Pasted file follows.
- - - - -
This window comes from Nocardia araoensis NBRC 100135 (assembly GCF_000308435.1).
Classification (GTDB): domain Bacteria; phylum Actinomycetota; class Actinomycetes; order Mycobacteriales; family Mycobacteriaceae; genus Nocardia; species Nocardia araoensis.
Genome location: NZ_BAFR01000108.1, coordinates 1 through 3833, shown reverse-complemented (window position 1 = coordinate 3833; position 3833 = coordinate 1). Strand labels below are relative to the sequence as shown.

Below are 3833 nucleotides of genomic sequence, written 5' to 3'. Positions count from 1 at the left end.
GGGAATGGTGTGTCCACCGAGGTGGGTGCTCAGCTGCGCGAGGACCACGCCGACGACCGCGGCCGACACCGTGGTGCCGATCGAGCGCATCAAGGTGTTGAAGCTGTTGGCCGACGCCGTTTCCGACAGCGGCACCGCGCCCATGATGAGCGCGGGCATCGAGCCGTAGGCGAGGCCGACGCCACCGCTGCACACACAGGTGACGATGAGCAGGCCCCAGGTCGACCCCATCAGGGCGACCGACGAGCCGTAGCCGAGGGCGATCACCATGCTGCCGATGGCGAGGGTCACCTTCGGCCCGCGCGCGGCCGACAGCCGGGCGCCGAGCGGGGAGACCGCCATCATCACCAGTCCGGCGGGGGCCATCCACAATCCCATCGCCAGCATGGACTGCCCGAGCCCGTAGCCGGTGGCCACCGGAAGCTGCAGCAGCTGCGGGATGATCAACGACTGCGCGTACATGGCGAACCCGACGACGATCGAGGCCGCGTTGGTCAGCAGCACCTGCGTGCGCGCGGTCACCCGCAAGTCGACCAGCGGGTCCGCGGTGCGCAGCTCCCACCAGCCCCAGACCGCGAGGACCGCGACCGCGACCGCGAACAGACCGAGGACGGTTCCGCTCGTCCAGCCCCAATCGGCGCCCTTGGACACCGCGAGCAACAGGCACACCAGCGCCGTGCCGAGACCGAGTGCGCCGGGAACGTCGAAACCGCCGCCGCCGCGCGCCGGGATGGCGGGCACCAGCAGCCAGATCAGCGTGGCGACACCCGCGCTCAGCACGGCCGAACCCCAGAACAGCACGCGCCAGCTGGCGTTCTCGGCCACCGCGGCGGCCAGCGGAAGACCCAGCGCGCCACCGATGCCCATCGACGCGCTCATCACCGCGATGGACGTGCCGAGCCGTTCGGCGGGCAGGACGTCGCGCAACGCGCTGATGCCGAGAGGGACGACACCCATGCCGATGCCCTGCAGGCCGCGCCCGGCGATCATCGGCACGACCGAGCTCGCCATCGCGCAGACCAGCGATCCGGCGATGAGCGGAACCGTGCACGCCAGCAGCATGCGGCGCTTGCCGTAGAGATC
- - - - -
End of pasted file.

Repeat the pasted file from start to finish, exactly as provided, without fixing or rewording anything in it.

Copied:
This window comes from Nocardia araoensis NBRC 100135 (assembly GCF_000308435.1).
Classification (GTDB): domain Bacteria; phylum Actinomycetota; class Actinomycetes; order Mycobacteriales; family Mycobacteriaceae; genus Nocardia; species Nocardia araoensis.
Genome location: NZ_BAFR01000108.1, coordinates 1 through 3833, shown reverse-complemented (window position 1 = coordinate 3833; position 3833 = coordinate 1). Strand labels below are relative to the sequence as shown.

Below are 3833 nucleotides of genomic sequence, written 5' to 3'. Positions count from 1 at the left end.
GGGAATGGTGTGTCCACCGAGGTGGGTGCTCAGCTGCGCGAGGACCACGCCGACGACCGCGGCCGACACCGTGGTGCCGATCGAGCGCATCAAGGTGTTGAAGCTGTTGGCCGACGCCGTTTCCGACAGCGGCACCGCGCCCATGATGAGCGCGGGCATCGAGCCGTAGGCGAGGCCGACGCCACCGCTGCACACACAGGTGACGATGAGCAGGCCCCAGGTCGACCCCATCAGGGCGACCGACGAGCCGTAGCCGAGGGCGATCACCATGCTGCCGATGGCGAGGGTCACCTTCGGCCCGCGCGCGGCCGACAGCCGGGCGCCGAGCGGGGAGACCGCCATCATCACCAGTCCGGCGGGGGCCATCCACAATCCCATCGCCAGCATGGACTGCCCGAGCCCGTAGCCGGTGGCCACCGGAAGCTGCAGCAGCTGCGGGATGATCAACGACTGCGCGTACATGGCGAACCCGACGACGATCGAGGCCGCGTTGGTCAGCAGCACCTGCGTGCGCGCGGTCACCCGCAAGTCGACCAGCGGGTCCGCGGTGCGCAGCTCCCACCAGCCCCAGACCGCGAGGACCGCGACCGCGACCGCGAACAGACCGAGGACGGTTCCGCTCGTCCAGCCCCAATCGGCGCCCTTGGACACCGCGAGCAACAGGCACACCAGCGCCGTGCCGAGACCGAGTGCGCCGGGAACGTCGAAACCGCCGCCGCCGCGCGCCGGGATGGCGGGCACCAGCAGCCAGATCAGCGTGGCGACACCCGCGCTCAGCACGGCCGAACCCCAGAACAGCACGCGCCAGCTGGCGTTCTCGGCCACCGCGGCGGCCAGCGGAAGACCCAGCGCGCCACCGATGCCCATCGACGCGCTCATCACCGCGATGGACGTGCCGAGCCGTTCGGCGGGCAGGACGTCGCGCAACGCGCTGATGCCGAGAGGGACGACACCCATGCCGATGCCCTGCAGGCCGCGCCCGGCGATCATCGGCACGACCGAGCTCGCCATCGCGCAGACCAGCGATCCGGCGATGAGCGGAACCGTGCACGCCAGCAGCATGCGGCGCTTGCCGTAGAGATC